331Lefaux et al., "Polyelectrolyte Spin Assembly: Influence of Ionic Strenght on the Growth of Multilayered Thin Films," Journal of Polymer Science Part B: Polymer Physics, vol. 42, pp. 3654-3666, (2004).
332Lei et al., "Fabrication of Highly Ordered Nanoparticle Arrays Using Thin Porous Alumina Masks," Advanced Materials for Micro- and Nano-Systems (AMMNS), pp. 1-6, Jan. 2001.
333Leng et al., "Mechanical properties and platelet adhesion behavior of diamond-like carbon films synthesized by pulsed vacuum arc plasma deposition," Surface Science, vol. 531, pp. 177-184, (2003).
334Lenza et al., "In vitro release kinetics of proteins from bioactive foams," Journal of Biomedical Materials Research: A, vol. 67, No. 1, pp. 121-129, Oct. 2003.
335Leoni et al., "Characterization of Nanoporous Membranes for immunoisolation: Diffusion Properties and Tissue Effects," Biomedical Microdevices, vol. 4, No. 2, pp. 131-139, (2002).
336Leoni et al., "Nanoporous Platforms for Cellular Sensing and Delivery," Sensors, 51(2), pp. 111-120, (2002).
337Leung et al., "Fabrication of photonic band gap crystal using microtransfer molded templates," Journal of Applied Physics, vol. 93, No. 10, pp. 5866-5870, May 15, 2003.
338Lewis et al., "Silicon nonopillars formed with gold colloidal partical masking," Journal of Vacuum Science Technology B, vol. 16, No. 6, pp. 2938-2941, Nov./Dec. 1998.
339Li et al., "A novel method for preparing surface-modified Mg(OH)2 nanocrystallines," Materials Science and Engineering A, 452-453, pp. 302-305, (2007).
340Li et al., "A simple approach to fabricate amorphous silicon pattern on single crystal silicon," Tribology International, vol. 40, pp. 360-364, (2007).
341Li et al., "Bioactive Hydroxyapatite Composite Coating Prepared by SOL-Gel Process," Journal of Sol-Gel Science and Technology, vol. 7, pp. 27-34, (1996).
342Li et al., "Fabrication and Microstructuring of Hexagonally Ordered Two-Dimensional Nanopore Arrays in Anodic Alumina," Advanced Materials, vol. 11, pp. 483-487, (1999).
343Li et al., "Hexagonal pore arrays with a 50-420 nm interpore distance formed by self-organization in anodic alumina," Journal of Applied Physics, vol. 84, No. 11, pp. 6023-6026, Dec. 1, 1998.
344Li et al., "Improved biological performance of Ti implants due to surface modification by micro-arc oxidation," Biomaterials, vol. 25, pp. 2867-2875, (2004).
345Li et al., "On the growth of highly ordered pores in anodized aluminum oxide," Chem. Mater., vol. 10, pp. 2470-2480, (1999).
346Li et al., "pH-compensation effect of bioactive inorganic fillers on the degradation of PLGA," Composites Science and Technology, vol. 65, pp. 2226-2232, (2005).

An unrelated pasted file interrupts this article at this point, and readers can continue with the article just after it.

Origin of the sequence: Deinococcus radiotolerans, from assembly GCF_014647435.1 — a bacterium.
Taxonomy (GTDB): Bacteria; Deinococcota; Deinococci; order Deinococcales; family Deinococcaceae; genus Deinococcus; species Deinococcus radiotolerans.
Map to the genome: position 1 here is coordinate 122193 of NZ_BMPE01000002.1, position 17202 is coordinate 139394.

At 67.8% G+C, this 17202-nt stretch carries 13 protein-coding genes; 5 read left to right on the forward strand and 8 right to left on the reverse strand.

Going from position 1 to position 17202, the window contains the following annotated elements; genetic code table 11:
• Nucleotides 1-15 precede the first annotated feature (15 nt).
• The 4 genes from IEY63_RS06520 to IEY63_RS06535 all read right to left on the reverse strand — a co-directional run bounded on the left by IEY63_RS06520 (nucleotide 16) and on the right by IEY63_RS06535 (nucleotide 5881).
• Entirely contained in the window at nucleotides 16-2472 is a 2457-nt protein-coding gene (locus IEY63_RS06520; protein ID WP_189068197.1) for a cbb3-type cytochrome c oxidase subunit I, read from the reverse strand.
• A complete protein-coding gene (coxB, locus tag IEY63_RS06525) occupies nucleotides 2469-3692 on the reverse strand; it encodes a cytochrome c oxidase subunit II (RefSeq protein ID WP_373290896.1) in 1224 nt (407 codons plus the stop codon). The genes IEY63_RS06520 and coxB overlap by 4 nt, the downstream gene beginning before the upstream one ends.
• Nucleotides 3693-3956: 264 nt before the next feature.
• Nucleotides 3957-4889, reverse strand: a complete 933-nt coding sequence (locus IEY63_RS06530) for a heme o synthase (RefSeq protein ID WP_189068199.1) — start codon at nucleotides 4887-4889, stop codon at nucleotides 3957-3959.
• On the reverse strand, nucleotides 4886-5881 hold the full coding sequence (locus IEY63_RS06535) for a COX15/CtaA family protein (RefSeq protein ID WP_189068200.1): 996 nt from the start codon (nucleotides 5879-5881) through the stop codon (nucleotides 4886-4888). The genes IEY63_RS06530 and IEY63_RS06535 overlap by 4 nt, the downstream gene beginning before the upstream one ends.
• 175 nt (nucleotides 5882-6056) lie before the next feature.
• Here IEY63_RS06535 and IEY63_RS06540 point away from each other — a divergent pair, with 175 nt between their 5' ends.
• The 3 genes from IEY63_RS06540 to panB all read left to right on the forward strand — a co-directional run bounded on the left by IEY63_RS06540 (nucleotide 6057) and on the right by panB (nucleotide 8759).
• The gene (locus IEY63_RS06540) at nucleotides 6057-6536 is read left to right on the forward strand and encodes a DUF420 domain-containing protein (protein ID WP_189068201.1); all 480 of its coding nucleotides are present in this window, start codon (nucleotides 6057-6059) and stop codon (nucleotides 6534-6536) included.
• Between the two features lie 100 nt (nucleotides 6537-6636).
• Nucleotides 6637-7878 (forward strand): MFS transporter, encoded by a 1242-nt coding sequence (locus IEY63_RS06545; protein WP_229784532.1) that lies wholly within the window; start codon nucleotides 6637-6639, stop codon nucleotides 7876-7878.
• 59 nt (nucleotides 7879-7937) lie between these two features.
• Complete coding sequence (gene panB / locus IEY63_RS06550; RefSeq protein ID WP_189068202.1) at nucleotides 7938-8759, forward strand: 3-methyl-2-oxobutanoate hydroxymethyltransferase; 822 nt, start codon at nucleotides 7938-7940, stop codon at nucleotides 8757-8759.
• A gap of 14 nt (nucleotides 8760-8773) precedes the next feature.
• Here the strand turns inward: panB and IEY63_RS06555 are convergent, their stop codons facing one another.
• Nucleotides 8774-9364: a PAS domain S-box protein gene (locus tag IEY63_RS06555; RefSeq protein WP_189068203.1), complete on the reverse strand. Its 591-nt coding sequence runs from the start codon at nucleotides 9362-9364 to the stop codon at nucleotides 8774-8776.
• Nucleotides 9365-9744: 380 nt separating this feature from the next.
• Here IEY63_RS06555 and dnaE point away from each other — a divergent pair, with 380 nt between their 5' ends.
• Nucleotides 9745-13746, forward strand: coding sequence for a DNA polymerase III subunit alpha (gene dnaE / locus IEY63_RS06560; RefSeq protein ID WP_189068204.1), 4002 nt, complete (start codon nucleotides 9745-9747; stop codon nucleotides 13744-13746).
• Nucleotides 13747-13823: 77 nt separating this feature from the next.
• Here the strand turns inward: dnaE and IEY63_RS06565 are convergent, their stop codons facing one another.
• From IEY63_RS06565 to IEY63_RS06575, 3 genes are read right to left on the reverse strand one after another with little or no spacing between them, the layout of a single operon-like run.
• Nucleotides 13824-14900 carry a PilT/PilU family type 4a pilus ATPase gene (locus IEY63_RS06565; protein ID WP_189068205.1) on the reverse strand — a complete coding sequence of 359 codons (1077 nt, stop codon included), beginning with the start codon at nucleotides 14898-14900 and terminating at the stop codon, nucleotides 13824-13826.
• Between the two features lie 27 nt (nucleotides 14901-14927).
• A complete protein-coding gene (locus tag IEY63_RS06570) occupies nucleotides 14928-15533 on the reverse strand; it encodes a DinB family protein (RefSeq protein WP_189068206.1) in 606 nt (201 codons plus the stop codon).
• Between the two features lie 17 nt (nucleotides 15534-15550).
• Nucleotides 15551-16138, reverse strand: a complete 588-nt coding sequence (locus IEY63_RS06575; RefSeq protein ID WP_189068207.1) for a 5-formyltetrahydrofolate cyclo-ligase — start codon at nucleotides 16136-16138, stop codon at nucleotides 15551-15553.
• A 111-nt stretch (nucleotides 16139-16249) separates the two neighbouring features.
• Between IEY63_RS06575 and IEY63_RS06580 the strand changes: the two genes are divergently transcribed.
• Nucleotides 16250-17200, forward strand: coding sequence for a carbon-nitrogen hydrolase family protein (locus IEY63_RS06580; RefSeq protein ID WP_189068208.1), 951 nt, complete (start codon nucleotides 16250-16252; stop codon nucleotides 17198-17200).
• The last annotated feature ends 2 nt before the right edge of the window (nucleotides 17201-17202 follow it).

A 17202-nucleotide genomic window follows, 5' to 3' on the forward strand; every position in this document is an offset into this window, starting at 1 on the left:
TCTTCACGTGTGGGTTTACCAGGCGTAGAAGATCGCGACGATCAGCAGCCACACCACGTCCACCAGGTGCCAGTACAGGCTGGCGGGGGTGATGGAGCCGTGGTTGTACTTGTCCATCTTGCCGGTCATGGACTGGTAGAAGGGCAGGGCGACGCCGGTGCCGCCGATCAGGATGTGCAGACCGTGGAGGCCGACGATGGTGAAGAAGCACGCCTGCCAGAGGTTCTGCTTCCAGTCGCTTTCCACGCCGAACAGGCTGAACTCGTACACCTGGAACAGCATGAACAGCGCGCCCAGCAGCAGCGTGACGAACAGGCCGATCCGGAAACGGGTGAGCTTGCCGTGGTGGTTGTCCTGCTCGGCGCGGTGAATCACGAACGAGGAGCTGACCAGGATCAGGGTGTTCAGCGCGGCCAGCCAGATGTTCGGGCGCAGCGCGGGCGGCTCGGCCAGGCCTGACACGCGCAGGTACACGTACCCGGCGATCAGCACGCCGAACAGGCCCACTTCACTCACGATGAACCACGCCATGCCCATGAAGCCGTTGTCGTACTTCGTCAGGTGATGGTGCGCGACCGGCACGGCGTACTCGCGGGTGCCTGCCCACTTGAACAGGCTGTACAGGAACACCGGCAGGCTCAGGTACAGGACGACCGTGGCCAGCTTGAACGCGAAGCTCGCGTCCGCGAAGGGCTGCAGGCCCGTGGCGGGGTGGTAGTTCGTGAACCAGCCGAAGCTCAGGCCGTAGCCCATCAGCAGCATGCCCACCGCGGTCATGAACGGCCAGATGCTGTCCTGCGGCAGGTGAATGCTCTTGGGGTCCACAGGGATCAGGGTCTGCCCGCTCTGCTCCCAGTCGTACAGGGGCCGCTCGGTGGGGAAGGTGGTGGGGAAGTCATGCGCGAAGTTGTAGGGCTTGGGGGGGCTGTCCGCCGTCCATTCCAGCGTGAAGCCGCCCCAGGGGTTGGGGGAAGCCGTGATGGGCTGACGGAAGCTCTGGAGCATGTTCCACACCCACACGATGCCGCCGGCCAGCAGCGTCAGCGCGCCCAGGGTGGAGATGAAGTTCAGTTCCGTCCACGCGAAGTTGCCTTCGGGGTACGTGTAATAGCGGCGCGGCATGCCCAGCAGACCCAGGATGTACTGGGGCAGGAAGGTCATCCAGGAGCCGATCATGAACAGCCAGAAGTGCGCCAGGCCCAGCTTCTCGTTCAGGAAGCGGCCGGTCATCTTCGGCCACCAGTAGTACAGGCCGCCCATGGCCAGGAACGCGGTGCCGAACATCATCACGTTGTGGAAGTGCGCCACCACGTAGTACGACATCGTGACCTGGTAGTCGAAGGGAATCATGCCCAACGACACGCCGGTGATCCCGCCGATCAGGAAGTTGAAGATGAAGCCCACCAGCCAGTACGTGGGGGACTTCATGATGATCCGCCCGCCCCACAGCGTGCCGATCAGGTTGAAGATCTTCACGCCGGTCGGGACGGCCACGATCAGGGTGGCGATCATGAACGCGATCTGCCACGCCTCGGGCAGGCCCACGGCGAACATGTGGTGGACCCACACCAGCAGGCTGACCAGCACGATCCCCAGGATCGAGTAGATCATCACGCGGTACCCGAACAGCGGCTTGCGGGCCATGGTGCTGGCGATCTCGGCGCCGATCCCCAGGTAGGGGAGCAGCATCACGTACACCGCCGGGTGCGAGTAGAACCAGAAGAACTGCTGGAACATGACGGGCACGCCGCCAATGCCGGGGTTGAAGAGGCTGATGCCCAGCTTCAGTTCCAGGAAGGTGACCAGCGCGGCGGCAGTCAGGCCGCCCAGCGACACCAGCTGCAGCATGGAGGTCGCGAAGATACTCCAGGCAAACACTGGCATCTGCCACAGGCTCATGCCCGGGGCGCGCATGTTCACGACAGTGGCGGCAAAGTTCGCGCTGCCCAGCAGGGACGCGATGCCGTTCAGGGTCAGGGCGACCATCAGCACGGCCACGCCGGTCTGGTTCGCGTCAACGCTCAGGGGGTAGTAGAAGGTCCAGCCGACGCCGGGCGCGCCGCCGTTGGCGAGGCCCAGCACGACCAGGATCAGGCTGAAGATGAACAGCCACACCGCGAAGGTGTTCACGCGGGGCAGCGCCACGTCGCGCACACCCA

347Li et al., "Polycrystalline nanopore arrays with haxagonal ordering on aluminum," Journal of Vacuum Science Technology: A, vol. 17, pp. 1428-1431, (1999).
348Li, "Poly(L-glutamic acid)-anticancer drug conjugates," Advanced Drug Delivery Reviews, vol. 54, pp. 695-713, (2002).
349Liaw et al., "Process Monitoring of Plasma Electrolytic Oxidation," presented at the 16th World Conference on Nondestructive Testing, Montreal, Canada, pp. 1-7, Aug. 30-Sep. 3, 2004.
350Liebling et al., "Optical Properties of Fibrous Brucite from Asbestos, Quebec", American Mineralogist, vol. 57, pp. 857-864, (1972).
351Lim et al., "Systematic variation in osteoblast adheasion and phenotype with substratum surface characteristics," Journal of Biomedical Materials and Research, vol. 68A, No. 3, pp. 504-511, (2004).
352Lim et al., "UV-Driven Reversible Switching of a Roselike Vanadium Oxide Film between Superhydrophobicity and Superhydrophilicity," Journal of American Chemical Society, vol. 129, pp. 4126-4129, Mar. 15, 2007.
353Lin et al., "PWA-doped PEG/SiO2 proton-conducting hybrid membranes for fuel cell applications," Journal of Membrane Science, vol. 254, pp. 197-205, (2005).
354Lindstrom et al., "A New Method for Manufacturing Nanostructured Electrodes on Glass Substrates," Solar Energy Materials & Solar Cells, vol. 73, pp. 91-101 (2002).
355Lippert et al., "Chemical and Spectroscopic Aspects of Polymer Ablation: Special Features and Novel Directions," Chemical Reviews, vol. 103, pp. 453-485, (2003).
356Liu et al., "A metal plasma source ion implantation and deposition system," American Institute of Physics, Review of Scientific Instruments, vol. 70, No. 3, pp. 1816-1820, Mar. 1999.
357Liu et al., "Electrodeposition of Polypyrrole Films on Aluminum from Tartrate Aqueous Solution," Journal of Brazilian Chemical Society, vol. 18, No. 1, pp. 143-152, (2007).
358Liu et al., "Surface modification of titanium, titanium alloys, and related materials for biomedical applications," Materials Science and Engineering R, vol. 47, pp. 49-121, (2004).
359Lu et al., "Fabricating Conducting Polymer Electrochromic Devices Using Ionic Liquids," Journal of The Electrochemical Society, vol. 151, No. 2, pp. H33-H39, (2004).
360Lu et al., "Micro and nano-fabrication of biodegradable polymers for drug delivery," Advanced Drug Delivery Reviews, vol. 56, pp. 1621-1633, (2004).
361Lv et al., "Controlled growth of three morphological structures of magnesium hydroxide nanoparticles by wet precipitation method," Journal of Crystal Growth, vol. 267, pp. 676-684, (2004).